Hurricane season brings battering winds, torrential rains and potentially dangerous wet and flooded roads, as do heavy rainstorms.
These safe driving tips for rain and hurricane season could save a life – yours, a passenger, pedestrian or those in another vehicle.
Brake earlier and with less force than you would normally
This does more than simply increase the stopping distance between you and the car in front of you. It also lets the driver behind you know you’re slowing down.
Be more meticulous about using turn signals
That will help other drivers know your intentions.
If your vehicle is equipped with a lane departure warning system, it may not work when the road is well-covered with water.
Slow down and allow yourself enough space so you can stop safely. And take turns and curves with less speed than you would in dry conditions.
Beware of puddles and flooded areas
Avoid large puddles, which can be deeper than they look. After you cross a puddle, tap your brake pedal lightly to dry off some of the water on your rotors.
Beware also of flooded areas, which also can be deeper than they look.
Modern vehicles are full of electronic controls, including for safety systems such as airbags. Flooding your car could cause those systems to short out.
How to avoid buying a flood-damaged vehicle
Have a go-bag ready for emergencies
How to prepare for a hurricane or other emergency
Avoid using cruise control
If you hydroplane, there’s the chance your car could actually accelerate.
Cruise control also allows drivers to be less vigilant and to take their foot away from the pedals, which is not a great idea when reaction time is so important.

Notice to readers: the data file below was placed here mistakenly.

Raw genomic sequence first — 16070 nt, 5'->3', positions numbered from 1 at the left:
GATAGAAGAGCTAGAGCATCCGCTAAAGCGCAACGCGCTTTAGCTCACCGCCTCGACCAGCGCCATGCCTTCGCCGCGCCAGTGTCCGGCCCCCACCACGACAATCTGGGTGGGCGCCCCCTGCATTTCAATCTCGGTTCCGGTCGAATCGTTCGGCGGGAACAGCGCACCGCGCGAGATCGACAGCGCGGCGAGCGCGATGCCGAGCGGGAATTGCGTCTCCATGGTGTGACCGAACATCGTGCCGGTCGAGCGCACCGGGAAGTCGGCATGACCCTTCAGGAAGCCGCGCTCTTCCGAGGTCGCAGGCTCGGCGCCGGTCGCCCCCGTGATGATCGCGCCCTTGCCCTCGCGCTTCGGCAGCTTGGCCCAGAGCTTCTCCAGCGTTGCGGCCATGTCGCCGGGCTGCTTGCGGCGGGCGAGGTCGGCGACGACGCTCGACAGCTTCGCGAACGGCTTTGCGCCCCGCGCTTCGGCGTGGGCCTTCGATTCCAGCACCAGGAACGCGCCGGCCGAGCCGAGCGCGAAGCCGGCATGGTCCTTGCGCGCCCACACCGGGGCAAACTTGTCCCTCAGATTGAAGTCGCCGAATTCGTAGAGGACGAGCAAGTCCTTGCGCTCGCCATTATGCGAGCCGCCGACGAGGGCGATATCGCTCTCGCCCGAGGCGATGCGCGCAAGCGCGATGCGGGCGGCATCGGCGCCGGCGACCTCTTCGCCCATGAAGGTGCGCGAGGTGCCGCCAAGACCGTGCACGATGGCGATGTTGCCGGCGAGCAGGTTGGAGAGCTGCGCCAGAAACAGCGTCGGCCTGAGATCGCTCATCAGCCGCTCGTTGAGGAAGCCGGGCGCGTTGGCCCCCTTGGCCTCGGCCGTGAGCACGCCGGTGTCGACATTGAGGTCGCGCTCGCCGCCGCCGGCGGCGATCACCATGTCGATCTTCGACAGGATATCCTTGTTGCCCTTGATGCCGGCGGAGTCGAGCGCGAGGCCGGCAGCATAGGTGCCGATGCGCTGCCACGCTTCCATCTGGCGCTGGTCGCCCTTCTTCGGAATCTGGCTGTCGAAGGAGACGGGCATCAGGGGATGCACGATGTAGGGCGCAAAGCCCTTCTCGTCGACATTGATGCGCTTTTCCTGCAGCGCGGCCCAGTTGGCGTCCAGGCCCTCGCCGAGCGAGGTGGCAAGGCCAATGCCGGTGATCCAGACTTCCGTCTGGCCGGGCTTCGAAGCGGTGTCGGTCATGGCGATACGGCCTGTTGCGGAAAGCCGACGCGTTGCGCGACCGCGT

If you start to hydroplane, do not brake suddenly or turn the wheel, or you might spin into a skid. Release the gas pedal slowly and steer straight until the car regains traction.
Pay special attention to pedestrians
Keep a sharp lookout for people, because even the most observant pedestrian may become distracted by fiddling with an umbrella or a rain slicker, especially in windy conditions.
Plus, raindrops deaden sound, so the usual audio clues pedestrians use for measuring vehicle distances can become obscured.
Put headlights on low beam
Even if you have daylight running lights, low beam will allow you to be see more easily in daylight.
If it’s raining after dark, low beam will create less glare, also allowing other vehicles to see you more easily.
Do not put on your high beams, which can scatter light and bounce it off rain and fog droplets, further decreasing your visibility while also blinding oncoming motorists.
Avoid fogged windows
To avoid fogged windows inside your car during heavy rainfalls, run the heat and air-conditioning simultaneously.
Wear your polarized sunglasses
Experts say that lightly tinted glasses can sometimes improve visual acuity during extreme conditions. Try it. If it doesn’t work for you, remove them.
Use your emergency flashers
If you choose to stop driving and wait out a downpour, put on your emergency flashers when you’ve pulled safely off the road.
These safe driving tips for hurricane season are from my go-to automotive resource, Edmunds.com.
This driving safety article was published first in 2015 and has been updated regularly, including for 2022.
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